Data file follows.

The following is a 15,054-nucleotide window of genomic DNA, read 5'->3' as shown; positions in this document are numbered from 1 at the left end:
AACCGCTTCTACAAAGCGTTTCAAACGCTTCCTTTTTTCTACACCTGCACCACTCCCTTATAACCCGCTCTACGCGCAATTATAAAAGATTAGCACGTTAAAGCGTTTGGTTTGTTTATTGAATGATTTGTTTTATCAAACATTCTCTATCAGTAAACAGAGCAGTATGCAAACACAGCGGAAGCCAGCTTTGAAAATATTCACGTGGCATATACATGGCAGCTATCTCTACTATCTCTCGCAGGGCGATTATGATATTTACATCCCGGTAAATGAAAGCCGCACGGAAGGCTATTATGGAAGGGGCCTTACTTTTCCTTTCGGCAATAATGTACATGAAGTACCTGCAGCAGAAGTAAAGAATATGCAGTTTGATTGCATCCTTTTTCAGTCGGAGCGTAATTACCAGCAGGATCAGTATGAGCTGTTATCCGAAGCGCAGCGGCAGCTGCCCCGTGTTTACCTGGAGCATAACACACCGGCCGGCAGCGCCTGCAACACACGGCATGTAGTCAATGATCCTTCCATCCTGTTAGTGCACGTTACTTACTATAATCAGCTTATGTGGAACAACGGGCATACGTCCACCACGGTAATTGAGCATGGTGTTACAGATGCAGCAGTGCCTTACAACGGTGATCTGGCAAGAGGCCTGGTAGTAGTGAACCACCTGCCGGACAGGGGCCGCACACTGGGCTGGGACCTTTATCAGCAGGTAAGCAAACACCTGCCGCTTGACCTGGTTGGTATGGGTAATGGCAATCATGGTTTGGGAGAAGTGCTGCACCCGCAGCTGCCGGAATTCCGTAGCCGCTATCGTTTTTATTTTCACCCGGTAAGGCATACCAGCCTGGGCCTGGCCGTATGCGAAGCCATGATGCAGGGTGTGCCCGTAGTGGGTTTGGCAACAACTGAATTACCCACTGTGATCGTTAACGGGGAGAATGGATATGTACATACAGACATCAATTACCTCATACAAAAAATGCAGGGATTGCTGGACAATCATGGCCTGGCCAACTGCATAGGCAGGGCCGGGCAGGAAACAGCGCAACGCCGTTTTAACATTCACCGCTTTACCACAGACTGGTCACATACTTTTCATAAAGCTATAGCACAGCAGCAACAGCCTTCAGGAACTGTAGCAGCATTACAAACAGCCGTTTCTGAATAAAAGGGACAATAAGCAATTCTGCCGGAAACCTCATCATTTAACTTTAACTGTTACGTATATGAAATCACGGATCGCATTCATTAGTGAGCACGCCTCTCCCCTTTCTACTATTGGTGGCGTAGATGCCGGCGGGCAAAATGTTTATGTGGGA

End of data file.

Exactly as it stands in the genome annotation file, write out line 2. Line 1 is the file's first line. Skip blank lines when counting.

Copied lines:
AACCGCTTCTACAAAGCGTTTCAAACGCTTCCTTTTTTCTACACCTGCACCACTCCCTTATAACCCGCTCTACGCGCAATTATAAAAGATTAGCACGTTAAAGCGTTTGGTTTGTTTATTGAATGATTTGTTTTATCAAACATTCTCTATCAGTAAACAGAGCAGTATGCAAACACAGCGGAAGCCAGCTTTGAAAATATTCACGTGGCATATACATGGCAGCTATCTCTACTATCTCTCGCAGGGCGATTATGATATTTACATCCCGGTAAATGAAAGCCGCACGGAAGGCTATTATGGAAGGGGCCTTACTTTTCCTTTCGGCAATAATGTACATGAAGTACCTGCAGCAGAAGTAAAGAATATGCAGTTTGATTGCATCCTTTTTCAGTCGGAGCGTAATTACCAGCAGGATCAGTATGAGCTGTTATCCGAAGCGCAGCGGCAGCTGCCCCGTGTTTACCTGGAGCATAACACACCGGCCGGCAGCGCCTGCAACACACGGCATGTAGTCAATGATCCTTCCATCCTGTTAGTGCACGTTACTTACTATAATCAGCTTATGTGGAACAACGGGCATACGTCCACCACGGTAATTGAGCATGGTGTTACAGATGCAGCAGTGCCTTACAACGGTGATCTGGCAAGAGGCCTGGTAGTAGTGAACCACCTGCCGGACAGGGGCCGCACACTGGGCTGGGACCTTTATCAGCAGGTAAGCAAACACCTGCCGCTTGACCTGGTTGGTATGGGTAATGGCAATCATGGTTTGGGAGAAGTGCTGCACCCGCAGCTGCCGGAATTCCGTAGCCGCTATCGTTTTTATTTTCACCCGGTAAGGCATACCAGCCTGGGCCTGGCCGTATGCGAAGCCATGATGCAGGGTGTGCCCGTAGTGGGTTTGGCAACAACTGAATTACCCACTGTGATCGTTAACGGGGAGAATGGATATGTACATACAGACATCAATTACCTCATACAAAAAATGCAGGGATTGCTGGACAATCATGGCCTGGCCAACTGCATAGGCAGGGCCGGGCAGGAAACAGCGCAACGCCGTTTTAACATTCACCGCTTTACCACAGACTGGTCACATACTTTTCATAAAGCTATAGCACAGCAGCAACAGCCTTCAGGAACTGTAGCAGCATTACAAACAGCCGTTTCTGAATAAAAGGGACAATAAGCAATTCTGCCGGAAACCTCATCATTTAACTTTAACTGTTACGTATATGAAATCACGGATCGCATTCATTAGTGAGCACGCCTCTCCCCTTTCTACTATTGGTGGCGTAGATGCCGGCGGGCAAAATGTTTATGTGGGA